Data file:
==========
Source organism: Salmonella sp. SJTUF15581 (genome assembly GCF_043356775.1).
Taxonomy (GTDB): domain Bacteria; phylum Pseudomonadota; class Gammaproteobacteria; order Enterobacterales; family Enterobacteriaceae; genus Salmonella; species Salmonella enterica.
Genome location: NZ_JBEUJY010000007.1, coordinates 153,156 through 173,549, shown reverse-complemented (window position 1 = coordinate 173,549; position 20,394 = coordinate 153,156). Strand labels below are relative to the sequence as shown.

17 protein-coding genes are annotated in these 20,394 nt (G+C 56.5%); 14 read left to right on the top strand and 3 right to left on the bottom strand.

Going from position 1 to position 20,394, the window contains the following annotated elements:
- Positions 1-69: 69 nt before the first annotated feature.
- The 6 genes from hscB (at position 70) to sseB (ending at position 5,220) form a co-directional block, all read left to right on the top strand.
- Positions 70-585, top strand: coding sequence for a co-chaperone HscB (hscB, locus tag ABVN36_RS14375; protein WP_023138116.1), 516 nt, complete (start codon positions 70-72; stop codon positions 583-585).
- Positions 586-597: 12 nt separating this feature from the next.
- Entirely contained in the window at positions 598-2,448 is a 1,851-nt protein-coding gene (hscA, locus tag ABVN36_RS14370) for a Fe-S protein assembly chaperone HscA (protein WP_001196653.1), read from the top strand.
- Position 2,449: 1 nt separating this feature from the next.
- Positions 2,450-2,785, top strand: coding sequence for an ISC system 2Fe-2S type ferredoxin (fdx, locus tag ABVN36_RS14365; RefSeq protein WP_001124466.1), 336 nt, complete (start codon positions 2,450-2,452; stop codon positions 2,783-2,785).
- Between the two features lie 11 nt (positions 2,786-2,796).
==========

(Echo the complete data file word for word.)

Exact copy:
Source organism: Salmonella sp. SJTUF15581 (genome assembly GCF_043356775.1).
Taxonomy (GTDB): domain Bacteria; phylum Pseudomonadota; class Gammaproteobacteria; order Enterobacterales; family Enterobacteriaceae; genus Salmonella; species Salmonella enterica.
Genome location: NZ_JBEUJY010000007.1, coordinates 153,156 through 173,549, shown reverse-complemented (window position 1 = coordinate 173,549; position 20,394 = coordinate 153,156). Strand labels below are relative to the sequence as shown.

17 protein-coding genes are annotated in these 20,394 nt (G+C 56.5%); 14 read left to right on the top strand and 3 right to left on the bottom strand.

Going from position 1 to position 20,394, the window contains the following annotated elements:
- Positions 1-69: 69 nt before the first annotated feature.
- The 6 genes from hscB (at position 70) to sseB (ending at position 5,220) form a co-directional block, all read left to right on the top strand.
- Positions 70-585, top strand: coding sequence for a co-chaperone HscB (hscB, locus tag ABVN36_RS14375; protein WP_023138116.1), 516 nt, complete (start codon positions 70-72; stop codon positions 583-585).
- Positions 586-597: 12 nt separating this feature from the next.
- Entirely contained in the window at positions 598-2,448 is a 1,851-nt protein-coding gene (hscA, locus tag ABVN36_RS14370) for a Fe-S protein assembly chaperone HscA (protein WP_001196653.1), read from the top strand.
- Position 2,449: 1 nt separating this feature from the next.
- Positions 2,450-2,785, top strand: coding sequence for an ISC system 2Fe-2S type ferredoxin (fdx, locus tag ABVN36_RS14365; RefSeq protein WP_001124466.1), 336 nt, complete (start codon positions 2,450-2,452; stop codon positions 2,783-2,785).
- Between the two features lie 11 nt (positions 2,786-2,796).